- Luck Consultant. We hear a lot of people playing the blame game, “I just had bad luck” or “I just was not lucky enough to…” This type of thinking is what Mike Richardson called “Just-ification” and leaves success in the hands of chance. According to Mike Richardson, “luck is where preparation meets opportunity”. In other words, people can influence the “luck” they have. Positive luck happens when chaos is organized, and decisions are made with foresight. Mike Richardson mentions former Navy Seal Bob Schoultz stating, “Under pressure, you don’t rise to the occasion, you sink to the level of your preparation, training, and practice”. This talks to the fact that people can rely on their “muscle memory” to succeed when they have been trained to deal with chaos. People become more resilient when they are comfortable with chaos which lowers stress and frustration levels. More resilient people have a higher probability of staying with an organization longer.
- Journey Architect. According to Mike Richardson when you adopt the Agile Mindset of “time is fixed, tasks are variable” you can shift from the traditional “Waterfall” thinking of starting with the end in mind to architecting a more Agile Journey starting with the start in mind. Mike Richardson takes the Google motto as an example, “launch early and iterate often”. This takes all the previous roles mentioned above and creates a flow of conversations about “hidden assumptions” and the pivotal success and failure factors of the unfolding journey. In particular, embracing failure and adopting the Agile Mindset of failing fast, often, and cheaply, to shift from catastrophic failure to smart failure and learning. When this is done correctly, we create a psychologically safe environment for people to make decisions, fail, learn, and grow. People will stay longer in an environment where they are not constantly worried about what will happen if they make a mistake.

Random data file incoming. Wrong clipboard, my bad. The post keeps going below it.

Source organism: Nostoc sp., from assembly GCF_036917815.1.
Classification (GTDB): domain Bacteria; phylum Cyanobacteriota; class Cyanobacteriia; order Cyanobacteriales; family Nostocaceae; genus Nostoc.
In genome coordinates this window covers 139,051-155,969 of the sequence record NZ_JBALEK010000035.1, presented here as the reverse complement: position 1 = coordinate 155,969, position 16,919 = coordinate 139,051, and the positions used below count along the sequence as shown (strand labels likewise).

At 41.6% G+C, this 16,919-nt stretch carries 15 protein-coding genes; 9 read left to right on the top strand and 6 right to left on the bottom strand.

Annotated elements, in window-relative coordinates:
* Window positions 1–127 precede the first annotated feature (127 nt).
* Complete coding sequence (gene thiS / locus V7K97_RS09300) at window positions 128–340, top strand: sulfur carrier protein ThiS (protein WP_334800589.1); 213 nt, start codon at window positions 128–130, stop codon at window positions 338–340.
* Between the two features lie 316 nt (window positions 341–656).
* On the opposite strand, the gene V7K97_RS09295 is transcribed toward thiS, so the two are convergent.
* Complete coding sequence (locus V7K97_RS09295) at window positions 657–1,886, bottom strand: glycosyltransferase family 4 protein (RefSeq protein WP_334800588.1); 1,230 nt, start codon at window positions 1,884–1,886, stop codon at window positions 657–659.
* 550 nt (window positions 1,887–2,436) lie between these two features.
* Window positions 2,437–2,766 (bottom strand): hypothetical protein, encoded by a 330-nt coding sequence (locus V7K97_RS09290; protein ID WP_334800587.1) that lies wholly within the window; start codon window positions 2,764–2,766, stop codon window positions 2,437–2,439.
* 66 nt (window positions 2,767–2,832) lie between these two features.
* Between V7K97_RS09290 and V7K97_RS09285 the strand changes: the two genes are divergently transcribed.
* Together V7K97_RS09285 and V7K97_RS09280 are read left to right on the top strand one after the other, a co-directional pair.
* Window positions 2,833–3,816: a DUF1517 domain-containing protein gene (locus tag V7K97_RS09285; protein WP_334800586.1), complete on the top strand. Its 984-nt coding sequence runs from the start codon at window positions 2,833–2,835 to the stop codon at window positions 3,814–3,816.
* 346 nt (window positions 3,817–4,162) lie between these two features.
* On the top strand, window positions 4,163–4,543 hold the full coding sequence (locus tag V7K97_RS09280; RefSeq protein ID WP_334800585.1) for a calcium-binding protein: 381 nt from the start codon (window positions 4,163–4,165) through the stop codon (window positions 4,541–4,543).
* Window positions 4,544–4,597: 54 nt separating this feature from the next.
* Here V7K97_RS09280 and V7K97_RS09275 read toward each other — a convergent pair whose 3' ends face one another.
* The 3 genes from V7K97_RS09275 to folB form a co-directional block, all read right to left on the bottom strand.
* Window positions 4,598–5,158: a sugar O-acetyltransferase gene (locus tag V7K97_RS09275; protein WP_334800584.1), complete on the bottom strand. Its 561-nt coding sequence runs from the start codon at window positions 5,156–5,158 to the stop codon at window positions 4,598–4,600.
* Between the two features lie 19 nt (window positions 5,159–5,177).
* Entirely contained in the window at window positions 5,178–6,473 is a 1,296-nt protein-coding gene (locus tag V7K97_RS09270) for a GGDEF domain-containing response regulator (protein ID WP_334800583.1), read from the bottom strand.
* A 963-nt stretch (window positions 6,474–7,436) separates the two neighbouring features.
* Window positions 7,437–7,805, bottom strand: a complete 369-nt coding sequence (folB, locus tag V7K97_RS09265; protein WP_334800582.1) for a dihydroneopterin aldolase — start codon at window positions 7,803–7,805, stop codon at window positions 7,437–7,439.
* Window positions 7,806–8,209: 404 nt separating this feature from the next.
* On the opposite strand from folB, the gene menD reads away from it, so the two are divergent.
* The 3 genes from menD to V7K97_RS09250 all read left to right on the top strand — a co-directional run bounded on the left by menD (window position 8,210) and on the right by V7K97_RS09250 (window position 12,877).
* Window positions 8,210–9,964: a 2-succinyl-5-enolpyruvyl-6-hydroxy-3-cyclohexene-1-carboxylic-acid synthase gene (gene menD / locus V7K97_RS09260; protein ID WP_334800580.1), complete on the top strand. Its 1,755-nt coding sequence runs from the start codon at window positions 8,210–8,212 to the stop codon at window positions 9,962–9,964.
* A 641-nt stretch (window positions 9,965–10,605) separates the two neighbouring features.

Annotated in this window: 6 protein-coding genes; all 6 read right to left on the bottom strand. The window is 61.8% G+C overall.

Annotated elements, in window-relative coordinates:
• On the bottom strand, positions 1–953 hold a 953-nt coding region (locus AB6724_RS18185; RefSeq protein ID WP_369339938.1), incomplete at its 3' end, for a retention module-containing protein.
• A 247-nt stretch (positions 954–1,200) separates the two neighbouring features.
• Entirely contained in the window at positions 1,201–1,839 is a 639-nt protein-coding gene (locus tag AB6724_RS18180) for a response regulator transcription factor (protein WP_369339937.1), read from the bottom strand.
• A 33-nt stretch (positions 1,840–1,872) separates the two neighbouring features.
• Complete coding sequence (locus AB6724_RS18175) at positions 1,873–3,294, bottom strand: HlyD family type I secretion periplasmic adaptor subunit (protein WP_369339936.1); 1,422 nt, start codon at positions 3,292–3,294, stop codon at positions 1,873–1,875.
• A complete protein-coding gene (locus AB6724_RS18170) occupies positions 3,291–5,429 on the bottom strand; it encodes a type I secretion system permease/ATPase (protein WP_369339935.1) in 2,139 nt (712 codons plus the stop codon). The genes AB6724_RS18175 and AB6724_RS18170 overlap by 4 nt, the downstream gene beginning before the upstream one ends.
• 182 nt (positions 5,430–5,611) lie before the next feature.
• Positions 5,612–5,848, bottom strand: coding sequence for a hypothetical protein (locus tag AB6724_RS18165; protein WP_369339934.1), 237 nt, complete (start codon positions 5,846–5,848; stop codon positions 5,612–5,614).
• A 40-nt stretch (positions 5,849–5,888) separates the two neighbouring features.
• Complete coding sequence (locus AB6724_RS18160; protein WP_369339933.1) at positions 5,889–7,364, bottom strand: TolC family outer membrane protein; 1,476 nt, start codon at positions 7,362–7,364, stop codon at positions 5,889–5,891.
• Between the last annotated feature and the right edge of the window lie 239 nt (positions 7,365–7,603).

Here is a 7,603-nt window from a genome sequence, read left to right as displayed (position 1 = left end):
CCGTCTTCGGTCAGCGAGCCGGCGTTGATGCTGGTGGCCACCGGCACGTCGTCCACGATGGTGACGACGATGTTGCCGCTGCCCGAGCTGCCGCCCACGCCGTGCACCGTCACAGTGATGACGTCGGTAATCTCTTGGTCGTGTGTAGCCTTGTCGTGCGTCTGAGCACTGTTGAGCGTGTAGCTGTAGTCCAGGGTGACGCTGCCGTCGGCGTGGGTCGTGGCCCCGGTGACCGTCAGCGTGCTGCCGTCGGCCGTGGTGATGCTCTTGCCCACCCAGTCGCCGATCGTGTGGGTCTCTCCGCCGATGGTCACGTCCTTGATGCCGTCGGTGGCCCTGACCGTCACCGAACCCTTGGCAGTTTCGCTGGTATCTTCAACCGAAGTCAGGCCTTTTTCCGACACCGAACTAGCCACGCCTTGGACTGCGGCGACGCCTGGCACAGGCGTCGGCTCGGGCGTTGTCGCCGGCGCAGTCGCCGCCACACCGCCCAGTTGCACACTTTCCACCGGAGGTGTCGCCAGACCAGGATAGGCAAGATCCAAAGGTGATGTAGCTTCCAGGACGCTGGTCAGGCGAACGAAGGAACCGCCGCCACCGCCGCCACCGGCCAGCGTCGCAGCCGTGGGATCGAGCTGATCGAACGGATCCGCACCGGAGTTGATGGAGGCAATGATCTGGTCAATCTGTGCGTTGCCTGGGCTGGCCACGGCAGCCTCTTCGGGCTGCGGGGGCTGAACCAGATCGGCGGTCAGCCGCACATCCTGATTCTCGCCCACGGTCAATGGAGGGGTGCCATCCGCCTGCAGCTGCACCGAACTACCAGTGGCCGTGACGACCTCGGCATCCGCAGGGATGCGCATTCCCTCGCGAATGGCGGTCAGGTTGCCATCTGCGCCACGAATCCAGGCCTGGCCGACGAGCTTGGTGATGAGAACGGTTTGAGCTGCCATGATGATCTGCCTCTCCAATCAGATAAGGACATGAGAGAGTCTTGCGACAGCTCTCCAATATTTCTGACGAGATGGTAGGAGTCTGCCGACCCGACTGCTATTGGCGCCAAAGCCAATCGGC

The business environment is a very different world today than it was even 5 years ago. The rate of change and chaos coming at organizations is accelerating day by day. In order for businesses to survive and thrive in today’s VUCA world, businesses must hold on to their most valuable asset, their people. Using the 5 main roles of the everyday agile leaders mentioned above, it will not only create a more agile organization it will help people develop an Agile Mindset. This new mindset creates a more resilient attitude and in turn increases the retention of valuable people.
Interested in learning more, attend our complimentary webinar on “Retention Strategies for Leaders” on August 25, 2022, at 9 AM.